Christopher MarkowskiArticle, Financial PlanningLeave a Comment

I love watching my son build sand castles. The determination in his face while turning over buckets of sand, the carving of tunnels with his plastic shovel, the intricate moats to keep the “bad guys” out, is priceless. I realized something while watching my son spend so much time and effort on his castle. Stephen was spending time, work and effort in an endeavor that he could not take home to admire and play with tomorrow. A project that would surely be destroyed by the rising tides of the Gulf of Mexico. Yet he pressed on enjoying every minute of his work. My son knew his castle wouldn’t last but he didn’t care. The building of the castle was the joy; the process is what mattered.

There is lesson in my son’s architectural endeavor at the beach.

Change scenarios…A middle-age man is sitting at his desk, he is surfing the net looking for investment tips, in the background CNBC‘s Mad Money program with James Cramer is blaring on the television. This man is also attempting to build a castle. Instead of sand walls and beach shells, his building blocks are stocks, bonds, gold, or anything that he feels will get him closer to finishing his fortress. Unfortunately for this man, and millions others like him when his castle inevitably collapses, there is no happiness in the process, there is no joy. Millions of Americans believe the lie, the myth that if they get that fancy new trading software or their broker gets them into the next hot IPO that their castle will be bigger, better and completed faster.

We are all building our own proverbial castles in life. The question is whether or not the process is one of happiness or of heartbreak. Individuals who focus on their goals and meeting them will not fall victim to the never-ending hamster wheel of get rich quick dreams. Economist and National Review columnist Donald Luskin describes the hamster wheel as the, “The conspiracy to keep people poor and stupid; how big government, big business, big media, and big academia, block your road to financial freedom and tell you its for your own good.” I would add that an end result of this “conspiracy” is a forlorn existence.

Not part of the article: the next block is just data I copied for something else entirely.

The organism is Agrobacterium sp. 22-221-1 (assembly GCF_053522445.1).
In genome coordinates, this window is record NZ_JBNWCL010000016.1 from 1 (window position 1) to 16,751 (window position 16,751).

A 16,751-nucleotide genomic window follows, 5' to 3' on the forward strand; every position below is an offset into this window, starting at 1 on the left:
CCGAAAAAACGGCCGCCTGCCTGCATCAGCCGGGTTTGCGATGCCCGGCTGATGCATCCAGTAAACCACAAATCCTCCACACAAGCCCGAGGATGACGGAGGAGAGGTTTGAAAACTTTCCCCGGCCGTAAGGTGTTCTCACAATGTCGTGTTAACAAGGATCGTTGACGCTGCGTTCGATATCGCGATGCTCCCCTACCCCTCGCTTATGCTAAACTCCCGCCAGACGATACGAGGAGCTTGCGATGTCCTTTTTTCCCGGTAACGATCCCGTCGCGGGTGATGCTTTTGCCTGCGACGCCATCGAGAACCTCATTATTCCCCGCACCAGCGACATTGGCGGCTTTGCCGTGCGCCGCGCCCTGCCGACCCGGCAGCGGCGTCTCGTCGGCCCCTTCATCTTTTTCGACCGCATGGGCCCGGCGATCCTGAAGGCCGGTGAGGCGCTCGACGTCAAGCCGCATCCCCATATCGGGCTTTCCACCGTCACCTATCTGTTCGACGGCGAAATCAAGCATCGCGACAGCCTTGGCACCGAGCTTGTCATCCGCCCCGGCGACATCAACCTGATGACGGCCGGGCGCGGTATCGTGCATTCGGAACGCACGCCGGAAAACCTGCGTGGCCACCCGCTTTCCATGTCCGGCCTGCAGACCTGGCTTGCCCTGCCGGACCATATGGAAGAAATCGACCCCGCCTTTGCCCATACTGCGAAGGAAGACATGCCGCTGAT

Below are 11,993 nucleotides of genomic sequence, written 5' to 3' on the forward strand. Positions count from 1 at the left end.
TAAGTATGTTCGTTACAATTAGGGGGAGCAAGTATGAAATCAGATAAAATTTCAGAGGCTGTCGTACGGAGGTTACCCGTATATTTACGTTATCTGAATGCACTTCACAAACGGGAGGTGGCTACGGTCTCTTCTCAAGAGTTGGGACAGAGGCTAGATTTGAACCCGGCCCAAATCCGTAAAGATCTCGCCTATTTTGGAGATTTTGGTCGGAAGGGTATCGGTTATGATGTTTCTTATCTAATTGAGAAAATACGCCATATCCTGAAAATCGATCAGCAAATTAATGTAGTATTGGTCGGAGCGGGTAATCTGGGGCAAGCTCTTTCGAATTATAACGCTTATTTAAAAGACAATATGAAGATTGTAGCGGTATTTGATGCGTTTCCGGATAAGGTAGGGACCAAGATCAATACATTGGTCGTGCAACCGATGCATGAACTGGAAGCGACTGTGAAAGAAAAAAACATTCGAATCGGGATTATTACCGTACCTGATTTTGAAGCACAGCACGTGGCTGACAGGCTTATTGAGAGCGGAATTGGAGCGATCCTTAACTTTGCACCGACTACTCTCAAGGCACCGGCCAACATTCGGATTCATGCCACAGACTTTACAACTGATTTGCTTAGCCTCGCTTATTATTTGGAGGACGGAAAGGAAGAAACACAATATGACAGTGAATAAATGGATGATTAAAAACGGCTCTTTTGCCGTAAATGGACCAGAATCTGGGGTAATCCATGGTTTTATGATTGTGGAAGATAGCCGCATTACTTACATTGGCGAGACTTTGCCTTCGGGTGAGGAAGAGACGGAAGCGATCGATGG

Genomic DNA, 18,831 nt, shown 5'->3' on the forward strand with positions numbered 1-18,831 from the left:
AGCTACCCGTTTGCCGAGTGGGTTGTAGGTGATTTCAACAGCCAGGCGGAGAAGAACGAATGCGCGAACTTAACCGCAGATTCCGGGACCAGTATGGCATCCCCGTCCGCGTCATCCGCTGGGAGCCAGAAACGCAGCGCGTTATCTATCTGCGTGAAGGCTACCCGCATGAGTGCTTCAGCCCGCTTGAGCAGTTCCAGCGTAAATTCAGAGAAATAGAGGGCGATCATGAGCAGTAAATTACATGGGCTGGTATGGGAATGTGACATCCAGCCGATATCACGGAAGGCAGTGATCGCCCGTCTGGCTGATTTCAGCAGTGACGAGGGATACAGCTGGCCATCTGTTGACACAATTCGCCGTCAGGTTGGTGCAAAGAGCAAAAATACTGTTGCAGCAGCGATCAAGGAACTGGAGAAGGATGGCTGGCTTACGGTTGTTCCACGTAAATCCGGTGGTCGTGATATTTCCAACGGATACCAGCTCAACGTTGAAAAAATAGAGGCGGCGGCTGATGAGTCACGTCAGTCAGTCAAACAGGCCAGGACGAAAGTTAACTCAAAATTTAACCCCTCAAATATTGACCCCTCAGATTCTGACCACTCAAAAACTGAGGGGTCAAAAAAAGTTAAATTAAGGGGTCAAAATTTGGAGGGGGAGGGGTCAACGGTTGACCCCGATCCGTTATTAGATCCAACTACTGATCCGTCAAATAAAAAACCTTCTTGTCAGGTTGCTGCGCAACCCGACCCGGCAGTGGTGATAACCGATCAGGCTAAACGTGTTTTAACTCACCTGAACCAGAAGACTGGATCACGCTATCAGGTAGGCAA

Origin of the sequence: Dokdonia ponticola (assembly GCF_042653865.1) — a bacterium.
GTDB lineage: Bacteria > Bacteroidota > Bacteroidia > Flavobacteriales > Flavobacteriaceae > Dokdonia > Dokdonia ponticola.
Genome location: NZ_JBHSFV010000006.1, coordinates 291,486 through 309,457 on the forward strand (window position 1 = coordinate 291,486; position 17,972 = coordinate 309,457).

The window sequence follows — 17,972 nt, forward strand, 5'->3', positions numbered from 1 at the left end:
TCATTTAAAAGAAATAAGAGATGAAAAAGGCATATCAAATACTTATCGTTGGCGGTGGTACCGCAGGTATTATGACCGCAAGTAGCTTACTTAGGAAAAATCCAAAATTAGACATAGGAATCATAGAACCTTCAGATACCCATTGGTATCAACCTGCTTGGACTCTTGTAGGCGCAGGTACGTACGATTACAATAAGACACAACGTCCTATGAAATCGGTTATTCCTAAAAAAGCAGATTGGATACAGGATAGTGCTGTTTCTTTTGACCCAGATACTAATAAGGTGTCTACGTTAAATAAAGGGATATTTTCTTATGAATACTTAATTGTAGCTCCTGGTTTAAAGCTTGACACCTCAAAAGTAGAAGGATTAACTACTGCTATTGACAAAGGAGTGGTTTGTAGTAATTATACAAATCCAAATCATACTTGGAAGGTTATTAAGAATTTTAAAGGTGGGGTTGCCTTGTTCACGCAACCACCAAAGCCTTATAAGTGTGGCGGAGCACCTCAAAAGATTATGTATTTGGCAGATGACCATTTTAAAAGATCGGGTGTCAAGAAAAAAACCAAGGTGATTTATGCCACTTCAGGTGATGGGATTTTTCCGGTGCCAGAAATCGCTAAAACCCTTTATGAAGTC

The ability to comprehend what the boundaries and limitations of what the financial markets can do for oneself is empowering on more than one level. First, is the recognition that the road to wealth and prosperity is not the Autobahn. Building wealth, like everything else in life that has true worth involves work, time and effort. Second, the process itself, rather than being focused on stock, charts, James Cramer rants, and gold salesman, is instead devoted to meeting college funding for ones offspring, starting a business, enjoying a three decade retirement, and most importantly spending time with the ones you love.

The reality is that all our castles will be washed away. Nobody lives forever. The ability to build wealth and build legacies to pass on to our loved ones is important, however, the life one leads and the time one spends is of far greater worth than anything that passes through probate. It is a tragedy when individuals come to that realization too late in life. It is time to make a choice. It is up to you in how your castle building experience will be… A stressed-out market timing, stock chart watching, CNBC addicted existence or a day at the beach?

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